Although commonly depicted as bean-like structures, mitochondria form a highly dynamic network within most cells where they constantly undergo fission and fusion. Mitochondria can divide by prokaryotic binary fission and since they require mitochondrial DNA for their function, fission is coordinated with DNA replication. Some of the proteins that are involved in mitochondrial fission have been identified and some of them are associated with mitochondrial diseases. Mitochondrial fission has significant implications in stress response and apoptosis.
Mitochondrial fission Wikipedia
The Drp1 protein is a member of the dynamin family of large GTPases. Drp1 controls the final part of mitochondrial fission, pinching off the membrane stalk between two forming daughter mitochondria. The MFN2 protein is part of a complex that links the endoplasmic reticulum (ER) to mitochondria. Points of ER-mitochondrial association have been associated with the formation of Drp1 complexes and mitochondrial fission.
Several Drp1-binding proteins have been identified. A protein called mitochondrial fission factor (Mff) binds Drp1 and promotes mitochondrial fission. The FIS1 protein might recruit Drp1 to sites of fission but it might require association with another protein, MIEF1 (mitochondrial elongation factor 1) coded for by the SMCR7L gene, to promote mitochondrial fission. In contrast, MIEF1 when bound to Drp1 might prevent mitochondrial fission and thus shift the balance towards fusion of mitochondria.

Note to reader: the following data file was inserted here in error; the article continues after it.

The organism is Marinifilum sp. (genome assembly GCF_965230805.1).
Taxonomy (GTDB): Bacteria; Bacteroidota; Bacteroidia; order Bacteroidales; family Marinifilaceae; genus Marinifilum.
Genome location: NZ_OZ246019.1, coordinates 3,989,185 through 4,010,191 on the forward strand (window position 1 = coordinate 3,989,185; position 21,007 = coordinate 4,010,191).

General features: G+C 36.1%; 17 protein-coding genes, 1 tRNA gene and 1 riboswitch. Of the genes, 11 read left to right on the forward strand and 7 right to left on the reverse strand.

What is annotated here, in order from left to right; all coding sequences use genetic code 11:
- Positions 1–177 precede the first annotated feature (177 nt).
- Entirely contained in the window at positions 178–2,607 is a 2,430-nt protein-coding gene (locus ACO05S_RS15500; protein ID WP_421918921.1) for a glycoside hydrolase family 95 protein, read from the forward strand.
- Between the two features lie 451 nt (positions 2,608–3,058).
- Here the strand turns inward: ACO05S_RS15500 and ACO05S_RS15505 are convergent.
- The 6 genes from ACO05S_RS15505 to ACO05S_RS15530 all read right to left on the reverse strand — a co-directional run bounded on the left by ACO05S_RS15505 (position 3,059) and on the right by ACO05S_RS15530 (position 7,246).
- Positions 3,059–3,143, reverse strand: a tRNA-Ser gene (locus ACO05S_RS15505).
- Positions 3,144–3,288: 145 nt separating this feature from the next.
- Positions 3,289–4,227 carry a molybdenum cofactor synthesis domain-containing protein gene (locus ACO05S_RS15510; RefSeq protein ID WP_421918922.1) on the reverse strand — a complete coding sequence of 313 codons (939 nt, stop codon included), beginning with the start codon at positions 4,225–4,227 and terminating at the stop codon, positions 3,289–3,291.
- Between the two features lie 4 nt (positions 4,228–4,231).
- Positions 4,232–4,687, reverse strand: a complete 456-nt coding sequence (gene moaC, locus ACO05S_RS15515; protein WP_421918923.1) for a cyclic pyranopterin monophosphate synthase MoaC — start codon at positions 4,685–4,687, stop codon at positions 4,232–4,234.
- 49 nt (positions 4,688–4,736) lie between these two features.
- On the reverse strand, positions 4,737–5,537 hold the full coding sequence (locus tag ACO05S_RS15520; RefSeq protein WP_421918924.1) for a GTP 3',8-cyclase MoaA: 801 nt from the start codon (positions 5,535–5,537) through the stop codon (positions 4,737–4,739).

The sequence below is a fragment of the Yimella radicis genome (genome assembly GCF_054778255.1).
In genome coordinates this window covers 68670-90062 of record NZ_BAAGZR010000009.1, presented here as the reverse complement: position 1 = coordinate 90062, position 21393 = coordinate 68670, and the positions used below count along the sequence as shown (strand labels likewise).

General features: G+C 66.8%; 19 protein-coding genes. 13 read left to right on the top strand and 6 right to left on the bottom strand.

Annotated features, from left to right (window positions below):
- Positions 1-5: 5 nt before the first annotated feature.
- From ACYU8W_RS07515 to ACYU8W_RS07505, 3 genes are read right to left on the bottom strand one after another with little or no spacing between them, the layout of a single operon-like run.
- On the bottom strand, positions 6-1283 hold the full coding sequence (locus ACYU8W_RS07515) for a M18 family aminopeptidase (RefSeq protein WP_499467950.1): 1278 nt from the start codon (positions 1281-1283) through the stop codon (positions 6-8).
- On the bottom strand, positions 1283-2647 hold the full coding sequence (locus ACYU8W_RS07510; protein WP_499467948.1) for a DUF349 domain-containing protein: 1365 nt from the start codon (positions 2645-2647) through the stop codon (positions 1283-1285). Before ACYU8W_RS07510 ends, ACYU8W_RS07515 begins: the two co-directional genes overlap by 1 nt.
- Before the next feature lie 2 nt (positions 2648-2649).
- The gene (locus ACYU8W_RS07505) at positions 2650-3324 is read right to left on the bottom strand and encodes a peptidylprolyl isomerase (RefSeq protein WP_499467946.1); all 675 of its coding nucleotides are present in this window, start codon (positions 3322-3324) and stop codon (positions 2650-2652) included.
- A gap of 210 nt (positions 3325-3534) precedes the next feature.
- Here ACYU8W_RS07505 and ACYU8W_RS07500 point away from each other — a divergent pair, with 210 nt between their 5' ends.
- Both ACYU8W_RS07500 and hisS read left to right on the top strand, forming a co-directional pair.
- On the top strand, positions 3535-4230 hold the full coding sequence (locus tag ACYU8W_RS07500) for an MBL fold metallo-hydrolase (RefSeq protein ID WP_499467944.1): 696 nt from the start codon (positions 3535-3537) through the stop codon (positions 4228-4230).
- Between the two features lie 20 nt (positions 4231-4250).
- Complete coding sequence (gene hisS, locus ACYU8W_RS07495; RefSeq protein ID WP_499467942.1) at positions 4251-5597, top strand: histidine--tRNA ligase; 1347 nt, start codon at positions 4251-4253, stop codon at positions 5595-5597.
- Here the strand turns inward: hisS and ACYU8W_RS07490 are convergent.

Recent research found that actin polymerization through ER-localized inverted formin 2 (INF2) was required for efficient mitochondrial fission in mammalian cells. INF2 functioned upstream of Drp1. INF2-induced actin filaments may drive initial mitochondrial constriction, which allows Drp1-driven secondary constriction.
Cryo-electron tomography has been able to visualize mitochondrial division in frozen hydrated cells and has led to the suggestion that mitochondria divide by budding.